GRIEF PAVES WAY TO FREEDOM
We must face up to our grief in order to move forward and give up our addictions. Father Jack McGinnis illustrates the importance of grieving, starting with his own intense experience of his alcoholic father’s death.
This article was published in Addiction Today in 1994 – it remains 100% relevant.
By the time I was born, my father's and mother's alcoholism was at a critical stage. When I was five years old, they divorced and my mother left our home. That abandonment was the most painful event in my life.
One evening, when I was 10 years old, my father drank late into the night. He went to bed smoking a cigarette. The bed caught fire and he sustained third-degree burns over 90% of his body. He died the next day.
When my father died, I felt totally alone and abandoned. I went to live with my aunt and uncle, loving people who tried to surround me with support. However, in an attempt to cope with the intense grief of the family, they developed strategies that were not at all healthy. We could not openly express our feelings.
Most nights for a year or so, I cried in my pillow, learning to grieve alone. I also learned to cover my anguish with looking good, staying busy and convincing people that I felt okay.
When I was 13 years old, I took my first drink of whisky and discovered what alcohol did for me. I was experiencing deep anxiety, fear, loneliness, shame, guilt, pain and anger. When I drank, I felt different. The pain left temporarily. I felt I had some control over my life. I never drank just a little from then on. I was alcoholic from the first moment and continued to drink heavily.
When I was 18 years old, I entered a seminary. Eight years later I was ordained a Roman Catholic priest and was sent into parish ministry. I became overwhelmed with the demands and stresses, especially the fact that people were coming to me with the pain of their lives and I was not able to respond. In 1964 I attempted suicide with drugs and alcohol.
I just wanted to stop hurting. But I woke up the next day, took a shower and went on about my business as usual.
By 1969 I was drinking, smoking marijuana and taking tranquillisers and sleeping pills, all to short-circuit the intense pain. At times I would drive around Houston at night, drinking, crying for my father who had died 20 years before.
On 14 July 1970, I was driving home drunk. I heard a voice, in my mind, that was clearly not my own voice. The words were: "You don't have to do this any more. It's all over". I went right away to the home of a friend I knew was in recovery. The next day he took me to an Alcoholics Anonymous meeting, and I have been sober since. But it was not all plain sailing…
GRIEF AS A BLOCK TO RECOVERY
GRIEF AS A BLOCK TO RECOVERY
Nine years ago, after 15 years of recovery for alcoholism, I was blocked spiritually, emotionally and physically. I sought help at a treatment centre. There I discovered that unidentified losses and unresolved grief were at the core of my anguish.
I had continued to try all sorts of behaviours to restore the emotional losses of my childhood. These behaviours eventually became my addictions. They could not give me what only healthy grieving would deliver.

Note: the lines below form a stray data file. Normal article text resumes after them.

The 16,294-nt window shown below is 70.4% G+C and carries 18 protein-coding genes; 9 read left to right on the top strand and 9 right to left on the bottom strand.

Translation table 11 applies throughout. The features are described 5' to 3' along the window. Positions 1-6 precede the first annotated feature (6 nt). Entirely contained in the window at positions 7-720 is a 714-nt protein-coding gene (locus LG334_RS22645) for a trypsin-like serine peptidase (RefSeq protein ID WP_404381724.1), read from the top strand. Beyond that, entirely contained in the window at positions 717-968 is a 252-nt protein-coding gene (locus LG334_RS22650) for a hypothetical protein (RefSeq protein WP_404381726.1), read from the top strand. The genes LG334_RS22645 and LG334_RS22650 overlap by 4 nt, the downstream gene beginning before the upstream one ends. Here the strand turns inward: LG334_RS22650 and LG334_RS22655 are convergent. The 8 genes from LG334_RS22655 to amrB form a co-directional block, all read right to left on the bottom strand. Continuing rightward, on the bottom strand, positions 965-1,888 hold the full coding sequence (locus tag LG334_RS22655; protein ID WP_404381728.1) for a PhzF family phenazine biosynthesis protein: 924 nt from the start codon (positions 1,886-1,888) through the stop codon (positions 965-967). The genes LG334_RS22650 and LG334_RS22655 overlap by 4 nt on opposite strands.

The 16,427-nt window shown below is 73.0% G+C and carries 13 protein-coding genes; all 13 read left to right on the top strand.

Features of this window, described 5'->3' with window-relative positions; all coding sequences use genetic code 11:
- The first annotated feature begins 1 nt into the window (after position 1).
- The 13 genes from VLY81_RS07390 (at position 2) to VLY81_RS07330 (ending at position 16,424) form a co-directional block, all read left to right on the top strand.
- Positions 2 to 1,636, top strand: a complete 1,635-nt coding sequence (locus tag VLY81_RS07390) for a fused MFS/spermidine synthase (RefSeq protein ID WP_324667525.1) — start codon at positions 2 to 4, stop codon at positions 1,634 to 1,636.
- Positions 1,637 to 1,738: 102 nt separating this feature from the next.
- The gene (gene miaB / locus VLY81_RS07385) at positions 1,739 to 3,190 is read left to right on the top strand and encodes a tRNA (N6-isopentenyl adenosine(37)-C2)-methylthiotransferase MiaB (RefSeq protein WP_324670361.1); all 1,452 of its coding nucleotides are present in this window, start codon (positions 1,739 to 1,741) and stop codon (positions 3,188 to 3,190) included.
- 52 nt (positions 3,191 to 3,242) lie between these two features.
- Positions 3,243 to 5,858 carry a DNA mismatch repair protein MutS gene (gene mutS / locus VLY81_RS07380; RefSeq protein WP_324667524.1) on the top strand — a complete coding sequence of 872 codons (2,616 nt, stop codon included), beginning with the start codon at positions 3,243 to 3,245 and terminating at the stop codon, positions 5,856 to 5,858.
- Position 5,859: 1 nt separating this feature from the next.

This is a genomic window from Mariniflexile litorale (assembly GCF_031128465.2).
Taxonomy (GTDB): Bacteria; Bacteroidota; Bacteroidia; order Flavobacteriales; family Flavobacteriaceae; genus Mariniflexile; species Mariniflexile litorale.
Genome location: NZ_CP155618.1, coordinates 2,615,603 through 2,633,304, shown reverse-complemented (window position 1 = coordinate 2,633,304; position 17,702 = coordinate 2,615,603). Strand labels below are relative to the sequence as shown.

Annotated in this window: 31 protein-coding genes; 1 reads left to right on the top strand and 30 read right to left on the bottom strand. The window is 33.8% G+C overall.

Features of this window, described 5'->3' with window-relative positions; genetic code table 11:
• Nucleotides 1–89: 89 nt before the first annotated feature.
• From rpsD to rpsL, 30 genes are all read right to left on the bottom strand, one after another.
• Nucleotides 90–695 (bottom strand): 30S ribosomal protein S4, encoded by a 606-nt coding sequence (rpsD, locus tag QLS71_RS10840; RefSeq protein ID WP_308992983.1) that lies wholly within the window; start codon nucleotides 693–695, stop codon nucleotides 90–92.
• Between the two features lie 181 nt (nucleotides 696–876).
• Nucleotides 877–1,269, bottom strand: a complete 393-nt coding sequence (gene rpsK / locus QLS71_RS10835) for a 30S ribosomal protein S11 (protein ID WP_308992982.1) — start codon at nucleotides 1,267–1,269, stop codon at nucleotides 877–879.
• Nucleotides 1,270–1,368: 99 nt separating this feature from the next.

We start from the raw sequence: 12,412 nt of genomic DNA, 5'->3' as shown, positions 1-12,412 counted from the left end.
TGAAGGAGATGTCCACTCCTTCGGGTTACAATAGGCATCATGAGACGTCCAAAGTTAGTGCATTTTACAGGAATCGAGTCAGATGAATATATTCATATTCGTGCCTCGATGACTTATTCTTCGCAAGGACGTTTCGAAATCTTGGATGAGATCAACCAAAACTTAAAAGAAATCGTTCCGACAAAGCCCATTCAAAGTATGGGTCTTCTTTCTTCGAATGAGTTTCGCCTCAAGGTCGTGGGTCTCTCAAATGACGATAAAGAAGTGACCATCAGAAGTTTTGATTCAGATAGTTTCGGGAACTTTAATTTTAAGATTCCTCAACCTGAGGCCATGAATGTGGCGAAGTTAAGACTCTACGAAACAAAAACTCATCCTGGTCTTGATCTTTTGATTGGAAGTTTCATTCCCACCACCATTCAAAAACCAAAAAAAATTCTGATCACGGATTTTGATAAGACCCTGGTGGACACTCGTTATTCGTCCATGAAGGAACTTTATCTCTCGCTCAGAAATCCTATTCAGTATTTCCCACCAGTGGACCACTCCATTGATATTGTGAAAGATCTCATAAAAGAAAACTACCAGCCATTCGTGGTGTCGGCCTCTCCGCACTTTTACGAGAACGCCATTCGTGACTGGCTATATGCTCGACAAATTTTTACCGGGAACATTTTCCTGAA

As I have learned to grieve, I have experienced extensive freedom from addictive behaviour. Now I believe that identifying losses and completing their grieving needs to be central to my experience of recovery. The unresolved grief in which I was stuck most of my life blocked nearly everything else.
What lessons have I learned from treatment centres? In many, emphasis is placed on identifying our own childhood abuse as the origins of codependency and addictive behaviour. I believe we also need to identify and grieve what we lost as a result of that abuse.
GRIEF RESULTS FROM LOSS – BUT IT ALSO CAUSES LOSS
What have we lost? In workshops I have facilitated, participants have shared losses like these:
– the ability to choose
– love, spontaneity, freedom to feel
– the ability to live 'in the now'
– security, safety, the ability to trust
– self-worth, a sense of a separate self
– the right to be a child, innocence
– a healthy relationship with God
– a life-giving, trusting relationship with people in authority
– a sense of our abilities, creativity
– a sense of past and future
– faith, hope, unconditional love
– a sense of reality
– healthy dependence on other people
– a sense of boundaries
– the ability to make mistakes.
You can see from this – incomplete – list how deep our losses can be. The only process which will effectively deal with such loss is grieving.
Have we lost these qualities of life forever? We have reason to believe that much of what we lost can be restored to us. That is one reason for the recovery journey. I cannot get my parents back as I wish they had been. But I can have my sense of self, my creativity, my spontaneity, my identity restored.
I believe that is what recovery is about: the restoration of my life and my sense of purpose so that I may live in joy. However, I also believe that, as long as my inner space is filled with frozen childhood feelings about my losses, I do not have room for restoration. Thus, grieving frees me up to have much of my life restored.
Click here to share what has become my most helpful, 10-point approach to grieving childhood losses.